JAKARTA (Reuters) - Hardline Islamic groups on Wednesday filed a blasphemy complaint against a daughter of Indonesia’s first president, accusing her of reciting a poem insulting Islam and prompting fresh concerns over intolerance in the world’s most populous Muslim-majority country.
Sukmawati Sukarnoputri, a politician, is the third daughter of Indonesia’s founding father Sukarno and the younger sister of Megawati Sukarnoputri, who leads President Joko Widodo’s ruling party.
Indonesia is a secular country with significant Christian, Hindu, Buddhist and other religious minorities, but a rise of hardline, politicised Islam and stricter interpretations of the religion have undermined its reputation for tolerance in recent years.
The Islamic Defenders Front (FPI) was among an alliance of hardline groups that reported Sukmawati, as she is usually known, to police over the poem. The same alliance last year accused Jakarta’s former Christian governor of blasphemy and spearheaded mass rallies that led to his ouster and jailing, a ruling that many believed was politicised and unjust.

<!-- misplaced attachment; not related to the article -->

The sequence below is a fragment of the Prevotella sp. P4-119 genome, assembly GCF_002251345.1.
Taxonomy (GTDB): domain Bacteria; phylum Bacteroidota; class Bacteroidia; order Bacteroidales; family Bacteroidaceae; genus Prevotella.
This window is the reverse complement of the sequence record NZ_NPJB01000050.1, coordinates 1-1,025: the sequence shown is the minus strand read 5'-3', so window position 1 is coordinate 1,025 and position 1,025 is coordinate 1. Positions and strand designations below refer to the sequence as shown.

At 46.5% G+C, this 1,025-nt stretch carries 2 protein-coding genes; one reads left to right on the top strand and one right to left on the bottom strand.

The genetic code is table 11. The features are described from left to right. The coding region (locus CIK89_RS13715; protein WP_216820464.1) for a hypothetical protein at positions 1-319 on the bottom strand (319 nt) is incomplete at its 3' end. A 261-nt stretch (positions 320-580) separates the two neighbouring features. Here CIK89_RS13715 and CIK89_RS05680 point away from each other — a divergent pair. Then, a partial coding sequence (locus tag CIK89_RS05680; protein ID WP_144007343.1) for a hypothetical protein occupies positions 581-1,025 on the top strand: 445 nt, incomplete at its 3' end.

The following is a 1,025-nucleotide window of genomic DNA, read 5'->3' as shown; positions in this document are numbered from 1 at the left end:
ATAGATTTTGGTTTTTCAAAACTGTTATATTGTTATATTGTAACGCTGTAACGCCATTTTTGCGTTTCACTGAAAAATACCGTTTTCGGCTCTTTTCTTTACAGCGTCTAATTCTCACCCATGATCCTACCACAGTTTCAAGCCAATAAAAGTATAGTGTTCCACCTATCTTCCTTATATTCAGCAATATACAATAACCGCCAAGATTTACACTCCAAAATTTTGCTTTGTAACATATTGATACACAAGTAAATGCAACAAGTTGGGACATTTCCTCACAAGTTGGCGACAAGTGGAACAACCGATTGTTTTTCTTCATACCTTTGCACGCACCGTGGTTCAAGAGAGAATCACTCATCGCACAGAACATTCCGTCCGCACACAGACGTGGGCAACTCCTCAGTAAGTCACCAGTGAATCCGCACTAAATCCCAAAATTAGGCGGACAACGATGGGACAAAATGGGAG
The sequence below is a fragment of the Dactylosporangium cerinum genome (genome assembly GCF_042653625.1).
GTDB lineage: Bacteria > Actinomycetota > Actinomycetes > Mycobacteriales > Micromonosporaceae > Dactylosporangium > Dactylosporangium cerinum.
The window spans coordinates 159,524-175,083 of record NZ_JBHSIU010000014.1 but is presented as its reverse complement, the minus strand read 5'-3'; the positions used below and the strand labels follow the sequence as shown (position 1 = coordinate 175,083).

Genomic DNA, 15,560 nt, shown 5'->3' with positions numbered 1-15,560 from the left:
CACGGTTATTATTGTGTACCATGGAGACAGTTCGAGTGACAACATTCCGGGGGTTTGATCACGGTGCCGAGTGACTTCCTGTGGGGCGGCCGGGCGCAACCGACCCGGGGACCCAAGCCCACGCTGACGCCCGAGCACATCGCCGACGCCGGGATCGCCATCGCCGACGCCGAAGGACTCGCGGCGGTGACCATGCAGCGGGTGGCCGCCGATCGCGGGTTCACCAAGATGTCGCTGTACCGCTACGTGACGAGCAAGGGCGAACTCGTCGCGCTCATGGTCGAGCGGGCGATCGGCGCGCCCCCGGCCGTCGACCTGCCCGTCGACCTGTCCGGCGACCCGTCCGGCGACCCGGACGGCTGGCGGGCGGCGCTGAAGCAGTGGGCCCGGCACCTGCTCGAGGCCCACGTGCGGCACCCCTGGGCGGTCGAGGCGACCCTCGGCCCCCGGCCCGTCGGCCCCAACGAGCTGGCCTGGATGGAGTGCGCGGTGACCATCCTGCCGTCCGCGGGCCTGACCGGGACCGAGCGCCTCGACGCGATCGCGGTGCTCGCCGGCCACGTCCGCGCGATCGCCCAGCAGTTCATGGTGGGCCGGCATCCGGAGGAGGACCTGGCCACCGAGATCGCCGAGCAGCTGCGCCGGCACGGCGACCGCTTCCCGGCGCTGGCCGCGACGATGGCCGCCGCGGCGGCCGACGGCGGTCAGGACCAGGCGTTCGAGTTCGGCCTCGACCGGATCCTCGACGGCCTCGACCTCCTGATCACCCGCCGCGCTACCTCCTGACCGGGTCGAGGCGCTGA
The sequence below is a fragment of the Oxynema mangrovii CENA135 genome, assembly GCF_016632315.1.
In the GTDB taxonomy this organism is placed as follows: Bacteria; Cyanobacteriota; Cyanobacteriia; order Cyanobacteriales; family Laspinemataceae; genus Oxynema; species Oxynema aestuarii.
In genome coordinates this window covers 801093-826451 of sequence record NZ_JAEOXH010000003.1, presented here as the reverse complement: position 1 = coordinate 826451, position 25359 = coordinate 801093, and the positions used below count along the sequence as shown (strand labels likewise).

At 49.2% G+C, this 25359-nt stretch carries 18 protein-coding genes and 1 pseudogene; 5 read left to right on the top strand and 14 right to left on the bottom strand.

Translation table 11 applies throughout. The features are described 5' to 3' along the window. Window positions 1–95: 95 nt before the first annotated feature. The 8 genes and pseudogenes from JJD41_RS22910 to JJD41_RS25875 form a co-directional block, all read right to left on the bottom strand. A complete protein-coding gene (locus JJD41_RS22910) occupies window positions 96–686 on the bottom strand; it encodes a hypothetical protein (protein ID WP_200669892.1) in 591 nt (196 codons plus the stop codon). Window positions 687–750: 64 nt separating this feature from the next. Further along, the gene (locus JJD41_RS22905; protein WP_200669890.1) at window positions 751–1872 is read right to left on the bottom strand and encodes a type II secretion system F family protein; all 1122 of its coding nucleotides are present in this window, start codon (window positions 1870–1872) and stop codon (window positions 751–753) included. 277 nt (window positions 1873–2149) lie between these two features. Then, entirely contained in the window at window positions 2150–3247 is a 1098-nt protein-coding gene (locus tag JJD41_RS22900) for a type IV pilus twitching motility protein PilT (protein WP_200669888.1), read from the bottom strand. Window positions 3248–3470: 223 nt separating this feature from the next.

“It’s clear there is an insult towards the teachings of Islam in the poem,” said Eggi Sudjana, a lawyer and an adviser to the alliance.
“We hoped that Ahok’s case would be the last one, but now there are others who dare to insult Islam again,” he said, referring to the ex-Jakarta governor Basuki Tjahaja Purnama by his nickname.
Sukmawati apologised for reading the poem, which appeared to favour traditional Indonesian culture and beliefs over conservative Islamic customs like the full veil, in public.
“The poem is a reflection of my concern about the sense of nationalism... and to honour our motherland’s rich cultural traditions and diversity,” a tearful Sukmawati told a news conference in Jakarta on Wednesday.
“I apologise to Islamic people in Indonesia, especially to those who feel offended by the poem,” said Sukmawati, whose family remains highly influential in Indonesia.
FPI’s Novel Bamukmin said the alliance appreciated the apology but would not withdraw its complaint.
“There will be no mercy for those who blaspheme,” he said.
Rights activists feared the controversy was a sign that religious tolerance and freedom of expression are being eroded in the world’s third-largest democracy.
“It’s creating an atmosphere of fear,” said Andreas Harsono of Human Rights Watch. “People never know when someone could report them to the police for blasphemy against Islam.”
Suspects can be jailed for up to five years under the blasphemy laws, which have been criticised by rights groups as draconian and vulnerable to abuse.
Sukmawati’s family issued a statement distancing itself from the issue, saying the poem only reflected the writer’s personal opinion. A spokesman for President Widodo said the palace “did not want to be associated with the issue”.
Editing by Ed Davies and Nick Macfie